But in the United States, as we all know too well, things were totally different.

First off, they resisted allowing Rapid Tests because hospitals were making so much off of the PCR tests. 

The NYT ran a piece on which companies were "ramping up" production of rapid tests and it was far from shocking

Gurley goes on to point out how this guy, Timothy Stenzel, worked for the FDA and was in charge of reviewing the proposed antigen tests from the various healthcare companies- Abbot and Quidel among them.

(You already know where this going)

Where did Stenzel work before landing a job at the FDA?

Well, none other than at Abbot and Quidel of course.

He continues by rehashing how the Biden administration eventually leaned in to the antigen tests, and allocated $2 BILLION dollars towards purchasing them for the American public. Gurley points out how he could have just went to Germany and bought them from them for .75 cents a pop, but instead Stenzel's boys at Abbot landed the government deal, and how fixed pricing was implanted across the board to fuck us, the public, in the ass.


The definition of a racket.

If you haven't stopped reading this blog and started watching the video by now I don't know how. 

Gurley later shifts to talking about the tech space and artificial intelligence, AI, in particular. 

He points out that capitalism isn't necessarily "broken", it's just severely influenced by regulatory capture, to the point things are upside down. I mean look at this fucking data-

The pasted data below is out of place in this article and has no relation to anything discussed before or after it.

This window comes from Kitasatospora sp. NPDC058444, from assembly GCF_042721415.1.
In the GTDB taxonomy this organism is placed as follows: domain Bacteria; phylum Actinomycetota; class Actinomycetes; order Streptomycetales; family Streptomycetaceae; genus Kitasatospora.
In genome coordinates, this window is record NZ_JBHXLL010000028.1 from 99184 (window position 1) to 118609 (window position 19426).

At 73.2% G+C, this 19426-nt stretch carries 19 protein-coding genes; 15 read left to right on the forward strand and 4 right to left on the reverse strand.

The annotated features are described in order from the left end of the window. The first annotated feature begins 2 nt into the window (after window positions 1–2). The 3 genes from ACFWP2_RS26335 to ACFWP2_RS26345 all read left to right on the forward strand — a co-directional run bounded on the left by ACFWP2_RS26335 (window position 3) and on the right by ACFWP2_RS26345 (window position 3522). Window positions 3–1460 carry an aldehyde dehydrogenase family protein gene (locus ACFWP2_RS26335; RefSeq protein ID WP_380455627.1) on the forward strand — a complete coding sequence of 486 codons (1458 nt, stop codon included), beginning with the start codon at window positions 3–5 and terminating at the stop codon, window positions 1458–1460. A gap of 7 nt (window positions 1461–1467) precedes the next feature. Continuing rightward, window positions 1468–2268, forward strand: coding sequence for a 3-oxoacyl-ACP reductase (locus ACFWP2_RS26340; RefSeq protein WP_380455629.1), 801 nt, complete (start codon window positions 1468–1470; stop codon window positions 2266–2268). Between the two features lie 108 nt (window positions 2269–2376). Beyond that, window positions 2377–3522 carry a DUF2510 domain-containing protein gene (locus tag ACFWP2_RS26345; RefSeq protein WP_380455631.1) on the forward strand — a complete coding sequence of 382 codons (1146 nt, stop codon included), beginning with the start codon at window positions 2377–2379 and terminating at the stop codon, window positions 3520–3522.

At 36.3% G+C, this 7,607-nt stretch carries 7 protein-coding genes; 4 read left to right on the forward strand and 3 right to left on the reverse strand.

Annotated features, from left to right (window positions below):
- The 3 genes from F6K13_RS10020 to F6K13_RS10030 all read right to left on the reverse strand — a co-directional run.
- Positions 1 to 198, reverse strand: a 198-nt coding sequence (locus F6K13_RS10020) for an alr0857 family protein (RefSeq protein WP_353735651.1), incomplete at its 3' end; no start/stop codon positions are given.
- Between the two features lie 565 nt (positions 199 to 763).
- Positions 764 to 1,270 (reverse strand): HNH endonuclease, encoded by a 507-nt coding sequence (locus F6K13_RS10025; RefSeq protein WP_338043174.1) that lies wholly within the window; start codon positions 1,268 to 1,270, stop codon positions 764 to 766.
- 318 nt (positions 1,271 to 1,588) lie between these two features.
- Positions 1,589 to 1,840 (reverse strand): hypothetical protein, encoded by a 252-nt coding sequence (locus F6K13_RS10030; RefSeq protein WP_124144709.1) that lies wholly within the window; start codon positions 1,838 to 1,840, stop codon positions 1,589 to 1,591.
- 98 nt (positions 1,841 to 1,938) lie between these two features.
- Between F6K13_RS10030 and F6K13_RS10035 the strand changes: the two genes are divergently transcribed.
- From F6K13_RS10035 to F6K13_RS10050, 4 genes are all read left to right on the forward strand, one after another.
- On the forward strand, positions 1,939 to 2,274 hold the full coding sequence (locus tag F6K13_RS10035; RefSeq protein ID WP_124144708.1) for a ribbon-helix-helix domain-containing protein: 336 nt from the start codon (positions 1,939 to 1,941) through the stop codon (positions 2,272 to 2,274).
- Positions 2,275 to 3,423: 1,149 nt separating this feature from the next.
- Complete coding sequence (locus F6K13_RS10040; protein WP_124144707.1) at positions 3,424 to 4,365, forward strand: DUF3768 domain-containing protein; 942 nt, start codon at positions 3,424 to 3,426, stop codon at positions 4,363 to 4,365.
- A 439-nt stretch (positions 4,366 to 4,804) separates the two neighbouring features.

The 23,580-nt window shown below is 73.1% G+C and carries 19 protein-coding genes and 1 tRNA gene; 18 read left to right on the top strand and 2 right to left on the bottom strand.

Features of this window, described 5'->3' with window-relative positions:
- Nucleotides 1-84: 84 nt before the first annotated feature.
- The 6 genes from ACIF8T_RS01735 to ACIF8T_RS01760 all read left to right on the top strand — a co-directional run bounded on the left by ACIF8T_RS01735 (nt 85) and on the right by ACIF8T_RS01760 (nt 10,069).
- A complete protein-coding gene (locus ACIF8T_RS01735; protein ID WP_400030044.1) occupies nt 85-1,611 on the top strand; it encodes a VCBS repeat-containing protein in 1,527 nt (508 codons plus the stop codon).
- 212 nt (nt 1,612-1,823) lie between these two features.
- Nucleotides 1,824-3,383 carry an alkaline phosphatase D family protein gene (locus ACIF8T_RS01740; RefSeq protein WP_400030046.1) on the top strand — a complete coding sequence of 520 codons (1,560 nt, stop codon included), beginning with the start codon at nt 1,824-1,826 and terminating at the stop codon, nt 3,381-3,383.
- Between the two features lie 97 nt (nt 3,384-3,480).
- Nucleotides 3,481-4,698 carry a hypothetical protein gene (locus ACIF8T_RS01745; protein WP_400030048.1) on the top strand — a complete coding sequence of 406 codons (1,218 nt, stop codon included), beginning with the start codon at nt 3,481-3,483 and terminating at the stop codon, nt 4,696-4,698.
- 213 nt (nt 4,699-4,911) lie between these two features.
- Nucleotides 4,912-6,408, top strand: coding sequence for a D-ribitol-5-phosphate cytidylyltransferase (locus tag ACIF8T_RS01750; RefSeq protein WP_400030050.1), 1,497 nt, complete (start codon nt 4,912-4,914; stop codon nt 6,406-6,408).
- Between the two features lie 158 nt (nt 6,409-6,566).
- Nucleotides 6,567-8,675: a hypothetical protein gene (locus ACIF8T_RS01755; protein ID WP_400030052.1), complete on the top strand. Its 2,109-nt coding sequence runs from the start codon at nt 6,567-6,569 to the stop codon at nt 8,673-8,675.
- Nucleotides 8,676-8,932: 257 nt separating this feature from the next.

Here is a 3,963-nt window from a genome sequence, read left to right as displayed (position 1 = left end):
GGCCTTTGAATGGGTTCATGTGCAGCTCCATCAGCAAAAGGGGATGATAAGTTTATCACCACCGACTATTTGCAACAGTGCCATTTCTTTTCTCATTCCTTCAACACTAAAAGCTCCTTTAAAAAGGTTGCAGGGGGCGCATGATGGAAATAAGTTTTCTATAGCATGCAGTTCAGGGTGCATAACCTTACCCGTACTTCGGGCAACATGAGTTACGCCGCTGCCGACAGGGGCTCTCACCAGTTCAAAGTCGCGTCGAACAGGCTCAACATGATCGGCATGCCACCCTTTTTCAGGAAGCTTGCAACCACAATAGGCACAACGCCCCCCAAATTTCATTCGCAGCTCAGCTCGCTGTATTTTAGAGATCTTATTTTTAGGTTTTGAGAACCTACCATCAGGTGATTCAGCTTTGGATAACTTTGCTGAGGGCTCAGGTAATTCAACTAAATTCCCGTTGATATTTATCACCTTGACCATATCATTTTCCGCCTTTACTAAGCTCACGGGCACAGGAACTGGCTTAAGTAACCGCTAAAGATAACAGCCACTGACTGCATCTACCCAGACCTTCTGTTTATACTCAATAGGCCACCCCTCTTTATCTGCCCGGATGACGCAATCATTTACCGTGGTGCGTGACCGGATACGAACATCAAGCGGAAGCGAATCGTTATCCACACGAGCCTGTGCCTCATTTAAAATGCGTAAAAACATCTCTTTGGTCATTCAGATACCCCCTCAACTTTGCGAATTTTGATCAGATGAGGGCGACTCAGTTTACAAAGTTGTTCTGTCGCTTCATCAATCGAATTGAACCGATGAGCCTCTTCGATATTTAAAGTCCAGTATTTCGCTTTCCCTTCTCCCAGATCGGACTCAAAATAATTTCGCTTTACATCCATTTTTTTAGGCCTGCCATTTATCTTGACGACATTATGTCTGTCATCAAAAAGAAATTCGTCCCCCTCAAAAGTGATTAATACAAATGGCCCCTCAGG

He's worried about how the big companies in AI are trying to influence the government to make rules that serve their interests, especially against open-source AI – that's when the AI tech is openly available for anyone to use and improve.

Elon Musk, who helped start OpenAI, is even like, “Hey, this isn't what I wanted. It's supposed to be open, but now it's all about profit and controlled by Microsoft.” And the OpenAI guys are like, “Yeah, we thought about it, and making our AI tech open to everyone might be risky and not a great idea.”


At the end of his talk, Gurley says, “Innovation is key to prosperity, so if we kill innovation with all these rules, we're basically shooting ourselves in the foot.” He wants more transparency in government, especially about where political donations come from. 

So, basically, it's about how big businesses and government regulations can stifle innovation, especially in tech and AI, and how this guy thinks things should be more open and transparent, and I couldn't agree more.

He ends by explaining why he titled his talk "2,851 Miles" and says "because that's how far it is between Silicon Valley and Washington D.C., and the reason Silicon Valley has been so successful is because it's so fucking far from Washington."

Giphy Images.

We really are the biggest suckers.